We will still have wonderful cobnuts, but make sure you make the most of them now as they’re coming to the end of their season.


From Italy we will have some brilliant puntarella, which is used in a traditional Roman salad. This is prepared by stripping the leaves and soaking the shoots in cold water until they curl. The pleasantly bitter salad is served with a dressing of anchovy, garlic, vinegar and salt pounded together and emulsified with olive oil. The fantastic cime di rape, a very popular vegetable in the south of Italy, is also available in October – it smells amazing and the flavour is outstanding.


It would be remiss to forget the leafy lemons from Sicily. They are full of flavour, have juice in abundance and the leaf is not just decorative – when rubbed it gives off the most amazing smell and oil.



We will be getting some great pears now with Comice, Williams and Conference being the main choices. With any type of fruit, it should be picked when it’s almost ready to eat and the flavour and juice are just bursting out. The best choice here is the Comice.


The aroma of autumn black truffles as they are being unpacked is unbeatable. It fills the air as October continues and is a sure sign that autumn is well under way. Another clear sign is the first fresh chestnuts and cran­berries, which will appear towards the end of the month. There are still lots of amazing plums, figs, kiwis and muscat grapes.


UK onions will be here, and it pays to go for these over the large, easy-to-prepare but flavourless Spanish option. English onions have far less water content – they feel like iron and will make your eyes water.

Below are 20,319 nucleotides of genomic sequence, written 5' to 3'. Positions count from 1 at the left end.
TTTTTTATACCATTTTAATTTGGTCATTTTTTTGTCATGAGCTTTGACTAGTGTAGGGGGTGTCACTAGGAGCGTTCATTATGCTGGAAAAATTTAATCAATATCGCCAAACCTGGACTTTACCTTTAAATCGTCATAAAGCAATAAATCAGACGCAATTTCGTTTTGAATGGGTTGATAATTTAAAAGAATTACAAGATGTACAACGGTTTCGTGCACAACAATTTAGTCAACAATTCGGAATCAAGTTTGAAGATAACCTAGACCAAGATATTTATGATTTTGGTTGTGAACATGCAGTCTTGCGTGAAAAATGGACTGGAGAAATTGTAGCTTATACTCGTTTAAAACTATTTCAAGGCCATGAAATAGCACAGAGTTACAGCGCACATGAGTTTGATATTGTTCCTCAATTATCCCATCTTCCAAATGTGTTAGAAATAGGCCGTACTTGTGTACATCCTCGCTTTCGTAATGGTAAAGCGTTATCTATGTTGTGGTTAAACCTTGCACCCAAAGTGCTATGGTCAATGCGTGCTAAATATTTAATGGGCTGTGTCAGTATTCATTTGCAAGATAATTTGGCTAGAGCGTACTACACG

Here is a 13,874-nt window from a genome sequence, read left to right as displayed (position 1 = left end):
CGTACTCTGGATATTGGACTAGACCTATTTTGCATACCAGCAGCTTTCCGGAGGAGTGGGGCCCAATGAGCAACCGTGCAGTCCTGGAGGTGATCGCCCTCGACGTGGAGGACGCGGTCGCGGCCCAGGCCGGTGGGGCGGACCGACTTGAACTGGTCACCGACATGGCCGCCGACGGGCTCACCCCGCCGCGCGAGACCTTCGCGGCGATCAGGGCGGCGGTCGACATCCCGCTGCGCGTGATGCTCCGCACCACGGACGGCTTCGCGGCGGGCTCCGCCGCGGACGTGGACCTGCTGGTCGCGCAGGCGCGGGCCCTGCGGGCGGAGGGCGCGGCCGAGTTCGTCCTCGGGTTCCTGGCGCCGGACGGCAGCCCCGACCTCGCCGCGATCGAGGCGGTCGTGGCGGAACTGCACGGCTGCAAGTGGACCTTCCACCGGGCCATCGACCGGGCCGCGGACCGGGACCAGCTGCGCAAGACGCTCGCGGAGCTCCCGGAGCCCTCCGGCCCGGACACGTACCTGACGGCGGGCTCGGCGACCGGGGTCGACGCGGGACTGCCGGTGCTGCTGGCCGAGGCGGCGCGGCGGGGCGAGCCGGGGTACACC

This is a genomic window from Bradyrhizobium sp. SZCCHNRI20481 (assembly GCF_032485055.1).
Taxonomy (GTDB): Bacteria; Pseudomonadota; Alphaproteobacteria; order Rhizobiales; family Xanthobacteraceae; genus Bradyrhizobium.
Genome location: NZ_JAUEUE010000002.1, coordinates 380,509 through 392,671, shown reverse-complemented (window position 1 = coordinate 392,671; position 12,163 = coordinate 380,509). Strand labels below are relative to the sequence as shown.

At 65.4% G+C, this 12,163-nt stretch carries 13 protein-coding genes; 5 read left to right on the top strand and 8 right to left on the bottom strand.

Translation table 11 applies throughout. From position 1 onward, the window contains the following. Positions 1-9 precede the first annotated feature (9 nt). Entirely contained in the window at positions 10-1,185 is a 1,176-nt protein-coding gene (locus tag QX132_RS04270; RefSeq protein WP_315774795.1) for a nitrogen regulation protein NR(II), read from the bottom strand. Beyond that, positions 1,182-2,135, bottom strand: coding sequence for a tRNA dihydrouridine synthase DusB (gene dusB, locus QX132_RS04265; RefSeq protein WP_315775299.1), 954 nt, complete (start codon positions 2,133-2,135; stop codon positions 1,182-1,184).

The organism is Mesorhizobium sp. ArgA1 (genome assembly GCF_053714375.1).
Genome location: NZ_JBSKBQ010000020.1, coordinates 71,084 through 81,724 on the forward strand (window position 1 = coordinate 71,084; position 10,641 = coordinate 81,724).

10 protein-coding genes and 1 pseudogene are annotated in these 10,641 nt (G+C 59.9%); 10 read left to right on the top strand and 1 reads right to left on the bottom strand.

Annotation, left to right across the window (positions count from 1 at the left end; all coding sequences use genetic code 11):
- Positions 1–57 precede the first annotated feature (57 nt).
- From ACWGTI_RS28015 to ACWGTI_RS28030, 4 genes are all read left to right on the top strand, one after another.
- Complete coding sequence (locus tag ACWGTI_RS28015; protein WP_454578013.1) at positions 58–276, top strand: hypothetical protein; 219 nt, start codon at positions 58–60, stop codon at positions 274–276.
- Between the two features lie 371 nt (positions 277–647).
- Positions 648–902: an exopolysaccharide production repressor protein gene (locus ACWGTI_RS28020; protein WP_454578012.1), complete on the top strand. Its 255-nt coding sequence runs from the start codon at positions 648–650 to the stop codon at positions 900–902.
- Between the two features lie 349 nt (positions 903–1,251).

You will also have a great choice of baby potatoes – Ratte, Belle de Fontenay, Vitelotte and Grenaille from France, and Heritage Royal Kidney and Scottish Anya from the UK.


Barbecue brisket buns with beetroot and elderberry pickles



Makes 20 buns


For the barbecue beef brisket



  • 1 star anise
  • 2 garlic cloves, peeled
  • 25g sea salt
  • 1tsp English mustard powder
  • 1tsp smoked paprika
  • 1tsp whole black peppercorns
  • 75g demerara sugar
  • 1.2kg beef brisket

For the steamed buns

  • 200ml full-fat milk
  • 20g fresh yeast (or 7g dried yeast)
  • 375g strong white-bread flour
  • 40g suet
  • ½tsp bicarbonate of soda
  • ½tsp baking powder
  • 1tsp caster sugar
  • ½tsp sea salt

For the pickled golden beetroot and elderberries



  • 100g caster sugar
  • 100ml cider vinegar
  • 1 garlic clove, crushed
  • 100g elderberries, stalks removed
  • 2 raw golden beetroots, peeled
  • Sea salt and freshly cracked black pepper

For the beetroot mayonnaise



  • 100g cooked and peeled ruby beetroot, roughly diced
  • 1 egg yolk
  • 1tsp Dijon mustard
  • 1tbs lemon juice
  • Sea salt and freshly cracked black pepper
  • 120ml sunflower oil